The following code uses the postcss-media-minmax plugin to display a specified style for user devices of at least 8 bits per color component:


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/* This media query expresses that a style sheet applies to color devices with at least 8 bits per color component */

@use postcss-media-minmax;

@media (color >= 8) { … }

resolution

The resolution media feature allows us to examine the pixel density of any output device. This enables us to manage display quality while rendering content to users.

The following code uses the postcss-media-minmax plugin to adjust text resolution based on the pixel density of the user’s output device:

@use postcss-media-minmax;

@custom-media --exact-resolution (resolution: 150dpi);
@custom-media --min-resolution (min-resolution: 72dpi);
@custom-media --max-resolution (max-resolution: 300dpi);

/* Exact resolution */
@media (--exact-resolution) {
  p {
    color: red;
  }
}

/* Minimum resolution */
@media (--min-resolution) {
  p {
    text-decoration: underline;
  }
}

/* Maximum resolution */
@media (--max-resolution) {
  p {
    background: yellow;
  }
}

hover

The hover media query provides us with a native CSS solution for testing touch support on user devices. It checks if the user’s primary input device can hover over HTML elements.

For example, the following code uses the postcss-custom-media plugin to display a hover-activated dropdown menu only when that feature is available on the user’s device.

@use postcss-custom-media;

@custom-media --hover-check (hover);

@media ((--hover-check)) {
  .menu > li        {display:inline-block;}
  .menu ul          {display:none; position:absolute;}
  .menu li:hover ul {display:block; list-style:none; padding:0;}
  /* ... */
}

Media Queries Level 4 also permits the use of logical operators such as and, not, and only. In the above example, the use of not would negate the media feature. In other words, not(--hover-check) would only match visual devices that lack hover functionality.

update

The CSS update media feature comes to the rescue when we want to evaluate the ability of a user’s output device to modify the appearance of rendered content. This feature is particularly useful for helping to determine the type of functionality needed for web content, based on the user’s output device.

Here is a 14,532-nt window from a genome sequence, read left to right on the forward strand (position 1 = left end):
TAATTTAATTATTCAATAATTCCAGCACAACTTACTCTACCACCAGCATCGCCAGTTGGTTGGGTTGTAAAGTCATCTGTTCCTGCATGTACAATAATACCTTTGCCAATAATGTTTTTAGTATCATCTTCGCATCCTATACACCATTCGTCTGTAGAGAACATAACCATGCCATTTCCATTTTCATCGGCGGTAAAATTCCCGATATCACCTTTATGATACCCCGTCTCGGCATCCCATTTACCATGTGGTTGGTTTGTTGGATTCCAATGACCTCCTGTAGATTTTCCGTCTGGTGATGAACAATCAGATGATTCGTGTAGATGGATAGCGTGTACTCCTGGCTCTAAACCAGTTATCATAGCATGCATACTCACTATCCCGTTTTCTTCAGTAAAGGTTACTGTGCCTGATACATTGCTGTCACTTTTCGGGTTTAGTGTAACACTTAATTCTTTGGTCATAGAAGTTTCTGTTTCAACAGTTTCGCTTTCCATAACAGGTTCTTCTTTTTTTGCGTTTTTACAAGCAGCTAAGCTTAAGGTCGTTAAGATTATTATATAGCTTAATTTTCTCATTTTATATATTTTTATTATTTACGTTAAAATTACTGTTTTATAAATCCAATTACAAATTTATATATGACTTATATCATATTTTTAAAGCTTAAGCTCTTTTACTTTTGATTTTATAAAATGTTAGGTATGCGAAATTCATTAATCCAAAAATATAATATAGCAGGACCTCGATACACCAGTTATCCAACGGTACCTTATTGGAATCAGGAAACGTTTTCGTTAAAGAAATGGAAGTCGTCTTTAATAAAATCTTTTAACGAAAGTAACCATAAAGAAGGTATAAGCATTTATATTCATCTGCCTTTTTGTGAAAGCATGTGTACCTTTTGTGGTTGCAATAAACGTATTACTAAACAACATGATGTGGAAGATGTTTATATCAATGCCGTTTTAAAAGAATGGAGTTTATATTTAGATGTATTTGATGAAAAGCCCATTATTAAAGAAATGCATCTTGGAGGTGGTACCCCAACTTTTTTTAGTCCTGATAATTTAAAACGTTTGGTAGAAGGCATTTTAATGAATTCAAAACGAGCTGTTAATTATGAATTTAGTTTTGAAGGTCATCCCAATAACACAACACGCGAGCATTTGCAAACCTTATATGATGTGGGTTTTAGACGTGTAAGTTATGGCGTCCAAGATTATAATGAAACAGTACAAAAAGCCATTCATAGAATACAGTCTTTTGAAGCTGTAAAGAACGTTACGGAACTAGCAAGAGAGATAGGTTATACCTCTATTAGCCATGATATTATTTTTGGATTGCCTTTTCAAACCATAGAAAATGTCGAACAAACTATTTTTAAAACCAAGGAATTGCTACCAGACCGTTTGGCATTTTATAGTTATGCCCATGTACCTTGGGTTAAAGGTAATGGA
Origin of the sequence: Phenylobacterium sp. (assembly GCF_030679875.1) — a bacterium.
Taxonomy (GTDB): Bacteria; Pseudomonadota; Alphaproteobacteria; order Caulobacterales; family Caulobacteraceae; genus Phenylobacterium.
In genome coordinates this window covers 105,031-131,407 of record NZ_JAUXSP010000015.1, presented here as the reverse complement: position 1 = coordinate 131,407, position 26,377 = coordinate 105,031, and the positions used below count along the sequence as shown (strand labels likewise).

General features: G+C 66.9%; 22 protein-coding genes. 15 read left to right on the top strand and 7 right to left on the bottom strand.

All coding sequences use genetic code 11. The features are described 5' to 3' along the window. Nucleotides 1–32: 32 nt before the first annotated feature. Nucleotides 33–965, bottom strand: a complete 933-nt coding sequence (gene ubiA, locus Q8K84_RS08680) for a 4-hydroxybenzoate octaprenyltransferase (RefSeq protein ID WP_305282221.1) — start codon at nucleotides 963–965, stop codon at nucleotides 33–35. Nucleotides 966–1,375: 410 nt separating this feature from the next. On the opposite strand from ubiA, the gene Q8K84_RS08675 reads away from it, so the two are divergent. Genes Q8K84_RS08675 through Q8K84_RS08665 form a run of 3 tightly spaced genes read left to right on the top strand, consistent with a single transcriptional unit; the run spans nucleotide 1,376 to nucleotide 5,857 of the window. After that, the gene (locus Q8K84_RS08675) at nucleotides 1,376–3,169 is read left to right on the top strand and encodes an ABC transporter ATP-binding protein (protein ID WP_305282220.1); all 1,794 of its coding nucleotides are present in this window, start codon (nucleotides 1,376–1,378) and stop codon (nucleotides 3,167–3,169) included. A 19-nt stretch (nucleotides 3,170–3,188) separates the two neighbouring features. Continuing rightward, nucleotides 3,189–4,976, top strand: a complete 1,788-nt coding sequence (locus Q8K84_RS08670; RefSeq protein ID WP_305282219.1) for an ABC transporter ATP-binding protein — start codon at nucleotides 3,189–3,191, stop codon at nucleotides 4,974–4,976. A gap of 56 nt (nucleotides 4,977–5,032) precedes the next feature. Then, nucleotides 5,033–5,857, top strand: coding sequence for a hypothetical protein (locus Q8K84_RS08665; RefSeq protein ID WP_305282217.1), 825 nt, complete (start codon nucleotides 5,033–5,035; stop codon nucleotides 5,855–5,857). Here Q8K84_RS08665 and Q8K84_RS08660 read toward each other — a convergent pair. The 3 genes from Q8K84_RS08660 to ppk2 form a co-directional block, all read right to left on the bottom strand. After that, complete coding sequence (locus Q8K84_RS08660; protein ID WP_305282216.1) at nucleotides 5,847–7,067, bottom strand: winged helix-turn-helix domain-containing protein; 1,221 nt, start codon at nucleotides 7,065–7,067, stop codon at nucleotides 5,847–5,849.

The update media feature accepts three values: none, slow, and fast.

As an example, consider a webpage with links that are underlined on hover. It may be helpful to display those links as underlined if the page is downloaded or printed.

The following code uses the postcss-custom-media plugin to check for links that are underlined on hover and then always display them with an underline:

@use postcss-custom-media;

@custom-media --update-check (update);

@media (--update-check) {
  a { text-decoration: none; }
  a:hover, a:focus { text-decoration: underline; }
}

/* In non-updating output devices, the links are always underlined. */

Conclusion

in this article, we covered how to use PostCSS with the pointer, range, color, resolution, hover, and update features available in Media Queries Level 4. PostCSS is a useful tool for enhancing CSS workflow. It’s incredibly fast, and its naming syntax is greatly simplified thanks to a large ecosystem of available plugins.

Check out the PostCSS Documentation for additional information to help you harness the power of PostCSS. Details on additional Media Queries Level 4 features may be found in its documentation and on MDN.

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Amarachi Amaechi I am a frontend developer with a passion for designing clean and intuitive applications for the web and an eye for design with a user-driven approach to development. I am also passionate about web accessibility and building communities. In my spare time, I contribute to open source projects.